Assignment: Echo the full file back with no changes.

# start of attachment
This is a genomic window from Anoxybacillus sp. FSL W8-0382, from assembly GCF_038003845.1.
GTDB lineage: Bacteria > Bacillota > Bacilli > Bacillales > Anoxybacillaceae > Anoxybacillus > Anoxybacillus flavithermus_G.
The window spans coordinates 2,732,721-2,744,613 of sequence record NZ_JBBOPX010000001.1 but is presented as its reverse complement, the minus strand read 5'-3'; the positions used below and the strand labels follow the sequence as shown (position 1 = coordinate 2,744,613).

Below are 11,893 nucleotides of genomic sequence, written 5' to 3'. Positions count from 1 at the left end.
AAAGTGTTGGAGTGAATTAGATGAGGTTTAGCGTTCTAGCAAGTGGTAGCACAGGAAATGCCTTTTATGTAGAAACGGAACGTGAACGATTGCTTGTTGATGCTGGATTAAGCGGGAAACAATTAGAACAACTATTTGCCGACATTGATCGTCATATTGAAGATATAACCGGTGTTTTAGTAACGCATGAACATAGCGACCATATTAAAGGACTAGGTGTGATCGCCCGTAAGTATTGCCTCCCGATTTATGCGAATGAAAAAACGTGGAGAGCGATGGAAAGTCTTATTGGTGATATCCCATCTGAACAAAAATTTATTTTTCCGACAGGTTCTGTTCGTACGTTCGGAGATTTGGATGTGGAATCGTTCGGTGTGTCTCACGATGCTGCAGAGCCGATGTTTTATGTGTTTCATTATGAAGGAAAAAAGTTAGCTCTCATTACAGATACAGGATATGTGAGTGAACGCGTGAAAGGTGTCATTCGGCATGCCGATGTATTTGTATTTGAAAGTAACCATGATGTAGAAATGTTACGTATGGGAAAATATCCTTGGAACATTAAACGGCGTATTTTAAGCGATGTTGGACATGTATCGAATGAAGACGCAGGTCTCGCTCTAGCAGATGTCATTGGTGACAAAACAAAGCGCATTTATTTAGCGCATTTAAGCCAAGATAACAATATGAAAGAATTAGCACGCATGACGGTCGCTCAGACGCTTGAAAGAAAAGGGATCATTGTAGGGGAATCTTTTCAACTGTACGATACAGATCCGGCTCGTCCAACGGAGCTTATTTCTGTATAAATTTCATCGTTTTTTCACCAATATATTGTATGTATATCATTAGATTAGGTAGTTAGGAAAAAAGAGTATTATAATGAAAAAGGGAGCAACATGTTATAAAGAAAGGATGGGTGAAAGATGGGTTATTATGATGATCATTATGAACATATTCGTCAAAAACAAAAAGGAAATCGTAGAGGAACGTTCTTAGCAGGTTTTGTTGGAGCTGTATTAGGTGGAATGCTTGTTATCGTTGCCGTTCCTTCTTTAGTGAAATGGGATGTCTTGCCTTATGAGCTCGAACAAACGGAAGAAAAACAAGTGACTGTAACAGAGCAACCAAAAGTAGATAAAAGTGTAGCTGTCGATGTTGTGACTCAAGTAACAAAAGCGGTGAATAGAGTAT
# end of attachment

This is a genomic window from Anoxybacillus sp. FSL W8-0382, from assembly GCF_038003845.1.
GTDB lineage: Bacteria > Bacillota > Bacilli > Bacillales > Anoxybacillaceae > Anoxybacillus > Anoxybacillus flavithermus_G.
The window spans coordinates 2,732,721-2,744,613 of sequence record NZ_JBBOPX010000001.1 but is presented as its reverse complement, the minus strand read 5'-3'; the positions used below and the strand labels follow the sequence as shown (position 1 = coordinate 2,744,613).

Below are 11,893 nucleotides of genomic sequence, written 5' to 3'. Positions count from 1 at the left end.
AAAGTGTTGGAGTGAATTAGATGAGGTTTAGCGTTCTAGCAAGTGGTAGCACAGGAAATGCCTTTTATGTAGAAACGGAACGTGAACGATTGCTTGTTGATGCTGGATTAAGCGGGAAACAATTAGAACAACTATTTGCCGACATTGATCGTCATATTGAAGATATAACCGGTGTTTTAGTAACGCATGAACATAGCGACCATATTAAAGGACTAGGTGTGATCGCCCGTAAGTATTGCCTCCCGATTTATGCGAATGAAAAAACGTGGAGAGCGATGGAAAGTCTTATTGGTGATATCCCATCTGAACAAAAATTTATTTTTCCGACAGGTTCTGTTCGTACGTTCGGAGATTTGGATGTGGAATCGTTCGGTGTGTCTCACGATGCTGCAGAGCCGATGTTTTATGTGTTTCATTATGAAGGAAAAAAGTTAGCTCTCATTACAGATACAGGATATGTGAGTGAACGCGTGAAAGGTGTCATTCGGCATGCCGATGTATTTGTATTTGAAAGTAACCATGATGTAGAAATGTTACGTATGGGAAAATATCCTTGGAACATTAAACGGCGTATTTTAAGCGATGTTGGACATGTATCGAATGAAGACGCAGGTCTCGCTCTAGCAGATGTCATTGGTGACAAAACAAAGCGCATTTATTTAGCGCATTTAAGCCAAGATAACAATATGAAAGAATTAGCACGCATGACGGTCGCTCAGACGCTTGAAAGAAAAGGGATCATTGTAGGGGAATCTTTTCAACTGTACGATACAGATCCGGCTCGTCCAACGGAGCTTATTTCTGTATAAATTTCATCGTTTTTTCACCAATATATTGTATGTATATCATTAGATTAGGTAGTTAGGAAAAAAGAGTATTATAATGAAAAAGGGAGCAACATGTTATAAAGAAAGGATGGGTGAAAGATGGGTTATTATGATGATCATTATGAACATATTCGTCAAAAACAAAAAGGAAATCGTAGAGGAACGTTCTTAGCAGGTTTTGTTGGAGCTGTATTAGGTGGAATGCTTGTTATCGTTGCCGTTCCTTCTTTAGTGAAATGGGATGTCTTGCCTTATGAGCTCGAACAAACGGAAGAAAAACAAGTGACTGTAACAGAGCAACCAAAAGTAGATAAAAGTGTAGCTGTCGATGTTGTGACTCAAGTAACAAAAGCGGTGAATAGAGTAT